In a cocktail shaker filled with ice, shake vodka and pumkin tea and strain into a glass.  If you prefer, mix in a glass with ice.  Add about three cranberries and a tablespoon of cranberry syrup. Give thanks.


Gay and Fresh in Lewisburg, WV

17 Nov

When I’m on a vacation, be it a month-long backpacking trip or weekend jaunt, each day I plan to leave a section of Walt Whitman’s Song of the Open Road. I might leave it in a B&B guestbook, tuck a note behind a hotel painting or write it on a dollar bill I spend at a hot dog stand. In any case, I’ll be tracking where I leave the poem here. I call it The Open Road Project.  Click on the stanzas below to find out where they’ve been left and track the poem’s progress here.

I left the 14th section of the poem at Brick House Antiques, a sweet little store in the sweet little town of Lewisburg, WV. I picked up a giant tea ball for soup making, infusing, and of course for brewing copious amounts of tea.

I loved this “LOVE” tapestry, but it was a little too pricey for me to take home. Instead, I left my poem below it.

“The earth expanding right hand and left hand,
The picture alive, every part in its best light,
The music falling in where it is wanted, and stopping where it is not wanted,
The cheerful voice of the public road—the gay fresh sentiment of the road.”

where the poem's been so far

Amicable at Amy and Mike’s in Frankford, WV

16 Nov

When I’m on a vacation, be it a month-long backpacking trip or weekend jaunt, each day I plan to leave a section of Walt Whitman’s Song of the Open Road. I might leave it in a B&B guestbook, tuck a note behind a hotel painting or write it on a dollar bill I spend at a hot dog stand. In any case, I’ll be tracking where I leave the poem here. I call it The Open Road Project.  Click on the stanzas below to find out where they’ve been left and track the poem’s progress here.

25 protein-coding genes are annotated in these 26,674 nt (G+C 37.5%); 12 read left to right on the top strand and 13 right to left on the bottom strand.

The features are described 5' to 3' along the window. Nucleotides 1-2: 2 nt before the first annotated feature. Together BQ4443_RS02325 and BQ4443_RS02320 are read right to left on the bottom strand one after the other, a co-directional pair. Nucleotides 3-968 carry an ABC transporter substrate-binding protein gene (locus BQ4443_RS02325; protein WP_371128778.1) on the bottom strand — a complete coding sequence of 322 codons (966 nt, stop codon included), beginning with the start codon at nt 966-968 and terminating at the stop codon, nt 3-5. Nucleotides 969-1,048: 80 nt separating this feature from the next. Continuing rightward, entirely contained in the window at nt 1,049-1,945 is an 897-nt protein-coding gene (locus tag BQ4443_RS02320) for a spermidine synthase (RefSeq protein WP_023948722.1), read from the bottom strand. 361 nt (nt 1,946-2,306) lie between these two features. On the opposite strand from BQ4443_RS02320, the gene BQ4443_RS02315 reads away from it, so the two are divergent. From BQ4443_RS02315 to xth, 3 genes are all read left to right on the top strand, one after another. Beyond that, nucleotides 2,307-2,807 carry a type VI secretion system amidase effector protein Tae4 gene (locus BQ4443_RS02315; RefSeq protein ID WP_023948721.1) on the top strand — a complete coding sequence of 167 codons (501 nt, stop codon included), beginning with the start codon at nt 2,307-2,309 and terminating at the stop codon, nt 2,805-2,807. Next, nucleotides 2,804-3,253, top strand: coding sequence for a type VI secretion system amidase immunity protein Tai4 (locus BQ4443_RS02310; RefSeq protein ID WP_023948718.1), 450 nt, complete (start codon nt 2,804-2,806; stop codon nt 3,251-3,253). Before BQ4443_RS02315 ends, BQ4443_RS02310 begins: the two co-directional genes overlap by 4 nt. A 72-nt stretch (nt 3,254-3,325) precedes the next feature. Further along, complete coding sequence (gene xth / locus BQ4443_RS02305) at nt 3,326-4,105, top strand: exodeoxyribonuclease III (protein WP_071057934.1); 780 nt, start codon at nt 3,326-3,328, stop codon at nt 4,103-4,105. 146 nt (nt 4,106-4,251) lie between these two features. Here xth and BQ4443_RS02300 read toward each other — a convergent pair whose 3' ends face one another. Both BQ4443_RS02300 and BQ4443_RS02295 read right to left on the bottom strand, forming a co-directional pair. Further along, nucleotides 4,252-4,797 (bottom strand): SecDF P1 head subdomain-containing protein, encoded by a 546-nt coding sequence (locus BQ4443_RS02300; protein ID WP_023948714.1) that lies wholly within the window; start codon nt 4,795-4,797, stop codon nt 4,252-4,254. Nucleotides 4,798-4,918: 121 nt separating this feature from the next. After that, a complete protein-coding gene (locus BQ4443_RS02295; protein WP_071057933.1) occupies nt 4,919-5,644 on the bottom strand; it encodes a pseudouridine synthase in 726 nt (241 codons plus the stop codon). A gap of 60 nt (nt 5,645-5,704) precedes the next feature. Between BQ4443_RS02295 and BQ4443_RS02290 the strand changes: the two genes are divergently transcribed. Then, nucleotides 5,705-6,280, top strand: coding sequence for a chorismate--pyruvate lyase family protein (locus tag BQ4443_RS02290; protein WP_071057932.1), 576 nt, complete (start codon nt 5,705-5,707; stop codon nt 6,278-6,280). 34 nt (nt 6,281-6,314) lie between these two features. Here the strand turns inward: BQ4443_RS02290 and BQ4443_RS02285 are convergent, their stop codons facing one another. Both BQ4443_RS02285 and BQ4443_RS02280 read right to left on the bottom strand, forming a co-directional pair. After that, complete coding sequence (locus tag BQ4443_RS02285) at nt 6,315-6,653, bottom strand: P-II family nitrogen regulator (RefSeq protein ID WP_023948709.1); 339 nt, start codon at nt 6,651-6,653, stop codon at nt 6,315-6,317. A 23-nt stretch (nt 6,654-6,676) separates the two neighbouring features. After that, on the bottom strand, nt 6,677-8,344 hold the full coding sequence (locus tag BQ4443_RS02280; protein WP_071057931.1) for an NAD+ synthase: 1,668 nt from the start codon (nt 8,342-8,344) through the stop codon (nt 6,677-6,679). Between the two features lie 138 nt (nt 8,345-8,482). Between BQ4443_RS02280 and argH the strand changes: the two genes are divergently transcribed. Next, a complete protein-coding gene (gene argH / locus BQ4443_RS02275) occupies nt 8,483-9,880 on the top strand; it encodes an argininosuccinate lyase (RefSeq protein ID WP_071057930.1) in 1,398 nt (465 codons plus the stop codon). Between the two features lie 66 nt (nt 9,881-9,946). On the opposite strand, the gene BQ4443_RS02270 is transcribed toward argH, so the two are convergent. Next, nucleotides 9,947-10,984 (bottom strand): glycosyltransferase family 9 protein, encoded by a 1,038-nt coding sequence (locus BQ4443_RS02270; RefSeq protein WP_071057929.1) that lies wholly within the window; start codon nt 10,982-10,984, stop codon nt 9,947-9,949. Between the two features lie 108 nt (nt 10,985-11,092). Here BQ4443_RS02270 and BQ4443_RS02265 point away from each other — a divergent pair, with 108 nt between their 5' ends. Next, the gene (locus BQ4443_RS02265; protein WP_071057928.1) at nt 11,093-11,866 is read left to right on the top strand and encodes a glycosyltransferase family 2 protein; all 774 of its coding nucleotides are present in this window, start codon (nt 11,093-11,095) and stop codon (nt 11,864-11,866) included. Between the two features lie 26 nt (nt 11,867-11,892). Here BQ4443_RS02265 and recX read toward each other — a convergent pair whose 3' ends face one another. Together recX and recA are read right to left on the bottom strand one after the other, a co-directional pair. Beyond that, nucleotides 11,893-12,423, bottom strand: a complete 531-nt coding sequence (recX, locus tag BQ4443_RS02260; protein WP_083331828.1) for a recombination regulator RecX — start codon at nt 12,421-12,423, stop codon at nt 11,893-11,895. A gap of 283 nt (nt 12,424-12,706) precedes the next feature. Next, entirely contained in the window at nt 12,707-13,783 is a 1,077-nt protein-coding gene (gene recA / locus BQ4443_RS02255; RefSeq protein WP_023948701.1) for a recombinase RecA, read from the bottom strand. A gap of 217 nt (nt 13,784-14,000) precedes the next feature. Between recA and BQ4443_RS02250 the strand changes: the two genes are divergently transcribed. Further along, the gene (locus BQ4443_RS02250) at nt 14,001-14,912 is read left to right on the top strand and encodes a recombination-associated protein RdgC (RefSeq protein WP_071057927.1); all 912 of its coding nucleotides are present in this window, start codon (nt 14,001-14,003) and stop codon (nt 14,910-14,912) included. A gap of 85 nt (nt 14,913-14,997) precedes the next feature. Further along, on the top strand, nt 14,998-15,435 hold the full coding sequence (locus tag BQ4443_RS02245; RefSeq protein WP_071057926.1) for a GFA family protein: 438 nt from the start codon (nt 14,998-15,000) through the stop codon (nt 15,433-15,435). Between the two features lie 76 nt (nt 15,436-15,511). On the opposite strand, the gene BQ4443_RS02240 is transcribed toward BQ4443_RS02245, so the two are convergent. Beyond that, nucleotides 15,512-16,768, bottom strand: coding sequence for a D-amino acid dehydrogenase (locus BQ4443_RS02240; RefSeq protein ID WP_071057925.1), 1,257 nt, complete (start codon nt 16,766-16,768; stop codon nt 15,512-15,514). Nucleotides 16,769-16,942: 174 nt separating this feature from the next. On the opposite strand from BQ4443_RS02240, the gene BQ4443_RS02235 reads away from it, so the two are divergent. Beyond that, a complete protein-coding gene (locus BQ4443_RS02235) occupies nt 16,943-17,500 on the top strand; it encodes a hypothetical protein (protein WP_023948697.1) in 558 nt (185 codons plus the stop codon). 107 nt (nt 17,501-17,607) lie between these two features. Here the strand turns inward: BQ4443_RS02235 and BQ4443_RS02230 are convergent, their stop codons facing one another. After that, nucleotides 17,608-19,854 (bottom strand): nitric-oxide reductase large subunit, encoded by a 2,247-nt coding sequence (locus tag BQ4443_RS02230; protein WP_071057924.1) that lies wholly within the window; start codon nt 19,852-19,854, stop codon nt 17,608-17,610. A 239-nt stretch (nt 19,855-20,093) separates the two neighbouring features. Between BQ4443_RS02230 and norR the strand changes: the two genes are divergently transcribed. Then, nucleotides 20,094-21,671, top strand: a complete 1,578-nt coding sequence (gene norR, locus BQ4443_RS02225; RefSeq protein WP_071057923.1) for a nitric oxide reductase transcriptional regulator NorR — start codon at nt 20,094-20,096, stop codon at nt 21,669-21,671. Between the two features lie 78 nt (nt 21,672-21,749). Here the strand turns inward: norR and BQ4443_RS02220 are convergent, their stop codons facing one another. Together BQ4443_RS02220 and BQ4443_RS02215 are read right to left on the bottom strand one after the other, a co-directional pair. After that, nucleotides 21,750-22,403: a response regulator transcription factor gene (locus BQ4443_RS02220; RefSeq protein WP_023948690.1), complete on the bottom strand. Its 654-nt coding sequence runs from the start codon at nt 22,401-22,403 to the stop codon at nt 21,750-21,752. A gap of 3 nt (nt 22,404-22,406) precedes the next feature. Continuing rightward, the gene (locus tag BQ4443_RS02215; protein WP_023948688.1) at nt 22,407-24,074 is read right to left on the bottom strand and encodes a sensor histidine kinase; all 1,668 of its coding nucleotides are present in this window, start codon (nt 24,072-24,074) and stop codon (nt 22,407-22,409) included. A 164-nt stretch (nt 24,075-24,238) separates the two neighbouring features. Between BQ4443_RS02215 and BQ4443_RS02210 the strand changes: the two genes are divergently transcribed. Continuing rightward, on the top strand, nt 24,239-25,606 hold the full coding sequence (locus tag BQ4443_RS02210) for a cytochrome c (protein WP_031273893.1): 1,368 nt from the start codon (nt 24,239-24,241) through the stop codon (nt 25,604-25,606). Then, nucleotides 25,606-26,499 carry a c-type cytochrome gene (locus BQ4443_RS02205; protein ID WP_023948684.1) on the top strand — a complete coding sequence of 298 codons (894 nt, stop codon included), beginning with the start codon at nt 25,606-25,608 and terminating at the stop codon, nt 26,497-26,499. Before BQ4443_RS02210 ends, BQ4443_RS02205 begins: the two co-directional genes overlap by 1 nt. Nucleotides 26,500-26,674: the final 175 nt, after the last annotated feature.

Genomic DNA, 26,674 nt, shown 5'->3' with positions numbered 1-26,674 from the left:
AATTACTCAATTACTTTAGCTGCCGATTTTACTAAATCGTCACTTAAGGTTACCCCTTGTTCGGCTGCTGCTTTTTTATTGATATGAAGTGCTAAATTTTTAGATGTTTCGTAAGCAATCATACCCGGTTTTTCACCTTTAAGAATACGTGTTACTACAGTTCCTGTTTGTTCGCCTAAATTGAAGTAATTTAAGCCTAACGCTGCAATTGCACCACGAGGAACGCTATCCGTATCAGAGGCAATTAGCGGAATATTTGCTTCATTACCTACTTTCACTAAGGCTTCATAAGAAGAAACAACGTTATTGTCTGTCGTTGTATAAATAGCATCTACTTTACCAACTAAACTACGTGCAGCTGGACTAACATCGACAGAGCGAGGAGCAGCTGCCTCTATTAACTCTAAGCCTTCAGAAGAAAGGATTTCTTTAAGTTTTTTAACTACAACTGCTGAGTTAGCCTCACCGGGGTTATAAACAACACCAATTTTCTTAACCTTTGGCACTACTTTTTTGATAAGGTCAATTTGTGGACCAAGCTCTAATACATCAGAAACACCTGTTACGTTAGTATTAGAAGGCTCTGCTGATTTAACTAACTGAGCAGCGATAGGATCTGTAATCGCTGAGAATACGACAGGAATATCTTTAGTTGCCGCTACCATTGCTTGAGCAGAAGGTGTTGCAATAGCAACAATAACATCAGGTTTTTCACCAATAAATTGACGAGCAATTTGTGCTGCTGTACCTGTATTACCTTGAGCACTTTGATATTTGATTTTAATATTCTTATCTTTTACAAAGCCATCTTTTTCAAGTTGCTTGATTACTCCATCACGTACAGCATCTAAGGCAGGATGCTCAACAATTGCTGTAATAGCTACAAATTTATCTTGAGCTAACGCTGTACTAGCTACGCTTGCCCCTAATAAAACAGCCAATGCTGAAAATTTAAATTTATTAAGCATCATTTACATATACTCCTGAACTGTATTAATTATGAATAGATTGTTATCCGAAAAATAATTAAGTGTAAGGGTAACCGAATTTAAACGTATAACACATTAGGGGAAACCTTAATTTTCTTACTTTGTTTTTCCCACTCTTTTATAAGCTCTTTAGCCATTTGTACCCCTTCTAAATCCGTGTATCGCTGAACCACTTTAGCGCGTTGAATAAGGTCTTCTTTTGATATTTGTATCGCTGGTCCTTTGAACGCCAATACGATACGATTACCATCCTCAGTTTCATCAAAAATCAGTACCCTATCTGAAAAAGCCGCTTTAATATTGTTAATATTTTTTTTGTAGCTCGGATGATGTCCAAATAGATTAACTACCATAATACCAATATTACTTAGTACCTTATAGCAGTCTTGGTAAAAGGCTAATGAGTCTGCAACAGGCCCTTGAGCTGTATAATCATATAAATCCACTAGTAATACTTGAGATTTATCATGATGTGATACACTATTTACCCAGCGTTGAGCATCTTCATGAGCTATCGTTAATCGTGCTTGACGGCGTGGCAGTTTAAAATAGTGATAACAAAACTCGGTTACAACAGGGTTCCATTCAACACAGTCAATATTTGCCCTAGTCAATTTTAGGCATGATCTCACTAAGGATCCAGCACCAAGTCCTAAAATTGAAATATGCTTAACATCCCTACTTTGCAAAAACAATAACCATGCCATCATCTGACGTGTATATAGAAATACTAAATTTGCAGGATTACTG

This weekend I found myself lucky enough to be visiting dear friends Amy and Mike at their lovely home in West Virginia.  The festivities included a concert at our friend’s school house juke joint, building and enjoying a sweat lodge and eating a fantastic early Thanksgiving potluck.

see the little pink notes tucked in the logs?

I put the 13th section of the poem in this sweet little red wagon-come-wheelbarrow, which we used to haul to wood from the yard to the sweat lodge.  It was nowhere to be seen by the time I started chopping.

chopping wood in front of sweat lodge construction

“From all that has been near you, I believe you have imparted to yourselves, and now would impart the same secretly to me; From the living and the dead I think you have peopled your impassive surfaces, and the spirits thereof would be evident and amicable with me.”

did i mention their home is beautiful?